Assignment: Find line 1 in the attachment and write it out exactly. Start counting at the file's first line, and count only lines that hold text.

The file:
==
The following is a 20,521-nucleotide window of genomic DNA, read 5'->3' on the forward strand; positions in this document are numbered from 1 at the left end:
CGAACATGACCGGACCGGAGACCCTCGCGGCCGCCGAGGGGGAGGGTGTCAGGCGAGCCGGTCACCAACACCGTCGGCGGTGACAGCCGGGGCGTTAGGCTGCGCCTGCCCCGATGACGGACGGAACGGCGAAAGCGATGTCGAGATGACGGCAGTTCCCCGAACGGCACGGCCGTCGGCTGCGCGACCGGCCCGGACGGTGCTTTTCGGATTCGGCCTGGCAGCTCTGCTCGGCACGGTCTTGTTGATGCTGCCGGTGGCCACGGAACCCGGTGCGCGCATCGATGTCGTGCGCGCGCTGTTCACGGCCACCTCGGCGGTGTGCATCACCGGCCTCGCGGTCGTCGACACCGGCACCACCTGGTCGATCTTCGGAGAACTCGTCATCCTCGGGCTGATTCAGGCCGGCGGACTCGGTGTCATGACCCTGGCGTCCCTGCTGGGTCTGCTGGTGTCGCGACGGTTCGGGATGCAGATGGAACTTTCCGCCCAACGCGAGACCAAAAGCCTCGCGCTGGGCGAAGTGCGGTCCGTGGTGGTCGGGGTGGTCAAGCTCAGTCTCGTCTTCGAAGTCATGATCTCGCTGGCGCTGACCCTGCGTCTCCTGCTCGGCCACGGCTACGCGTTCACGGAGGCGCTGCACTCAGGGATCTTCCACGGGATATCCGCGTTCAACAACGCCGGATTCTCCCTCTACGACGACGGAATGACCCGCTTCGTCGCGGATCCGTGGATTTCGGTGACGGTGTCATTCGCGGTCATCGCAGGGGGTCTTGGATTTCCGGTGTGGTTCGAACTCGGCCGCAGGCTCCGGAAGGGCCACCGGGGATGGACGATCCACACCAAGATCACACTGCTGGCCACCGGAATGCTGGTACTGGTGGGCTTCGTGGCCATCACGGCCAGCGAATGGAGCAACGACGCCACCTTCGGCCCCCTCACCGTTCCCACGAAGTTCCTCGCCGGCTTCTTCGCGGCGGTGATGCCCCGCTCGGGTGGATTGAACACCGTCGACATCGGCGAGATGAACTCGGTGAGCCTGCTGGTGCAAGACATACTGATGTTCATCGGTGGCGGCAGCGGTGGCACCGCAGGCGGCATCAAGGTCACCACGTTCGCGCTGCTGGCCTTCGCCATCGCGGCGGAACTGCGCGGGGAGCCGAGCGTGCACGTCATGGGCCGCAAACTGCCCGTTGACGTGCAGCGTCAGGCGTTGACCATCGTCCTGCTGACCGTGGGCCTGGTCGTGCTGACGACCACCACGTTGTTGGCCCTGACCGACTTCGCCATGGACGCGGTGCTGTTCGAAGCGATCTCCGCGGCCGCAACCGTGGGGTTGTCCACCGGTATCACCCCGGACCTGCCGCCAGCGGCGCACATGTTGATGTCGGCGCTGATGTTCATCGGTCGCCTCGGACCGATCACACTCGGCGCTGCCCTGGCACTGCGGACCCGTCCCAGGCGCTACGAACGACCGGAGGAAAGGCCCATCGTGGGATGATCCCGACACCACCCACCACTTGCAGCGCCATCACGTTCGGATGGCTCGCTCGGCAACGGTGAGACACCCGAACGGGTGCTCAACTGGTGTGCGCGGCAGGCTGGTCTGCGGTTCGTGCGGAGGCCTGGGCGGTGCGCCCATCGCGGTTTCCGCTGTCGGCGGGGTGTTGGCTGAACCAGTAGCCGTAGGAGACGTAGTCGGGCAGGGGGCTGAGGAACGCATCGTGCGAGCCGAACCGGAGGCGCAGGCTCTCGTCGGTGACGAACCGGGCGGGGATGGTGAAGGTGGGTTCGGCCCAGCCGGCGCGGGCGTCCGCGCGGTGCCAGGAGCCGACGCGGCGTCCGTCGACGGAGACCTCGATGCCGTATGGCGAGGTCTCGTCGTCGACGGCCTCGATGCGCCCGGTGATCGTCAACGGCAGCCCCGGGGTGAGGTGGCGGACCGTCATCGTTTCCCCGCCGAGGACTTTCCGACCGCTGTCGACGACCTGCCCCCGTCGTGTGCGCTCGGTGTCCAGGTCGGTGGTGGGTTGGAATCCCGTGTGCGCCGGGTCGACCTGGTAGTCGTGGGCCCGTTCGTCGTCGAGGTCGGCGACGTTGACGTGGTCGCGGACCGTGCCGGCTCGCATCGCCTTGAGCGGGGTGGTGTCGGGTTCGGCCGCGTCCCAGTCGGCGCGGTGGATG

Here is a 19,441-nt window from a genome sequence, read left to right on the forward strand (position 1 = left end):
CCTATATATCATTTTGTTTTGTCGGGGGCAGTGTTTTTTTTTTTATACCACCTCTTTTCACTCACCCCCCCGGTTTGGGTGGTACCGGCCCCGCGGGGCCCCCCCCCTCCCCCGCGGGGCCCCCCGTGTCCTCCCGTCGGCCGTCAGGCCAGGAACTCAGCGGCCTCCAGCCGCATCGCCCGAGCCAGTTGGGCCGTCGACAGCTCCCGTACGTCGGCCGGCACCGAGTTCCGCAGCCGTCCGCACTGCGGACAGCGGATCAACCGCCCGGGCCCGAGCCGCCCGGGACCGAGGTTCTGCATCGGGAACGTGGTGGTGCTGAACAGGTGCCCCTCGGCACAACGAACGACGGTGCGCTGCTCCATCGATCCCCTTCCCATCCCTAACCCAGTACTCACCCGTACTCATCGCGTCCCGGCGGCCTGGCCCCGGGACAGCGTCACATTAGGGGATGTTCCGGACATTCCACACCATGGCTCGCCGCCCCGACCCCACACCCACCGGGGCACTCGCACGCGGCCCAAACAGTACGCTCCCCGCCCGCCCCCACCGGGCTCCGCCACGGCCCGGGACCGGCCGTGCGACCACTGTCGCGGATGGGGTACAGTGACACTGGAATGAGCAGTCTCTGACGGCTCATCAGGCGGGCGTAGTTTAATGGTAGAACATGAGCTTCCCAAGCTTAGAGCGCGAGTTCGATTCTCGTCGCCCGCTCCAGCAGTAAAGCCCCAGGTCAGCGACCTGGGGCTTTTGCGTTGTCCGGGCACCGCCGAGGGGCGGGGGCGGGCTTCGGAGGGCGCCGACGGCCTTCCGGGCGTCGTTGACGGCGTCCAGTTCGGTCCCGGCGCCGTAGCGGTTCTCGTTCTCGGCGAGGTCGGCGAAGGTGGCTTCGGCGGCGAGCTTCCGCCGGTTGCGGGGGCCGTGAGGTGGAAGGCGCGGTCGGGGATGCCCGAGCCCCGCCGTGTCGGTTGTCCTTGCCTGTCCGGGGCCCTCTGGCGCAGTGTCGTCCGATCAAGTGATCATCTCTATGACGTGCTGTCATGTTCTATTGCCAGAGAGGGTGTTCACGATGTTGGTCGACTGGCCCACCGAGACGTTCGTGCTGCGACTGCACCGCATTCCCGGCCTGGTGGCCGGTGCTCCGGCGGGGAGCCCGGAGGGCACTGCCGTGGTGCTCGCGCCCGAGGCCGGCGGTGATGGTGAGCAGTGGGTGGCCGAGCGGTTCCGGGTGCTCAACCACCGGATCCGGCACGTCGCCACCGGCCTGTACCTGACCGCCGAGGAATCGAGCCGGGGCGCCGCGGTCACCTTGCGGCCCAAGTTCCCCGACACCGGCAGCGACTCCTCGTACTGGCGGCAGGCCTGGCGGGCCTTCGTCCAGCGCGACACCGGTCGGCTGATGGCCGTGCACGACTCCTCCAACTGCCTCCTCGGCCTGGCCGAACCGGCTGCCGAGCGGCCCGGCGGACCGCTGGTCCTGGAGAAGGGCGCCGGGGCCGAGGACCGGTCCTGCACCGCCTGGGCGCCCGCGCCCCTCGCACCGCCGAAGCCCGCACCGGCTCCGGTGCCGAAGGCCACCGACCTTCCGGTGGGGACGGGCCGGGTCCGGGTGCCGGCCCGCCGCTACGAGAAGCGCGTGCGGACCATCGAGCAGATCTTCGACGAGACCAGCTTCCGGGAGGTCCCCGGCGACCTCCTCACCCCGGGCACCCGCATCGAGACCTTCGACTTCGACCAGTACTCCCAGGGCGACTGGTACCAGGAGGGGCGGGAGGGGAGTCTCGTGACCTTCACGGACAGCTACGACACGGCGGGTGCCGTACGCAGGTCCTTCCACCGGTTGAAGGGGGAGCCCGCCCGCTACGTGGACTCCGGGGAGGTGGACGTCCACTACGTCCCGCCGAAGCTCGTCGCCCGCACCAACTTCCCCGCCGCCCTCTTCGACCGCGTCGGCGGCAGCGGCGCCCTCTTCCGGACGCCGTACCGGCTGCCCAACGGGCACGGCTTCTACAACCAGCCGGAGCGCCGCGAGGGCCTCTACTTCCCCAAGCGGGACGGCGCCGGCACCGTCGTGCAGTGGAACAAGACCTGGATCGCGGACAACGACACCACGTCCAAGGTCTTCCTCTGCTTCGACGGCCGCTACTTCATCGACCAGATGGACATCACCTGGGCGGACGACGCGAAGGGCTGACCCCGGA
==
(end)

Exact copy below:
The following is a 20,521-nucleotide window of genomic DNA, read 5'->3' on the forward strand; positions in this document are numbered from 1 at the left end: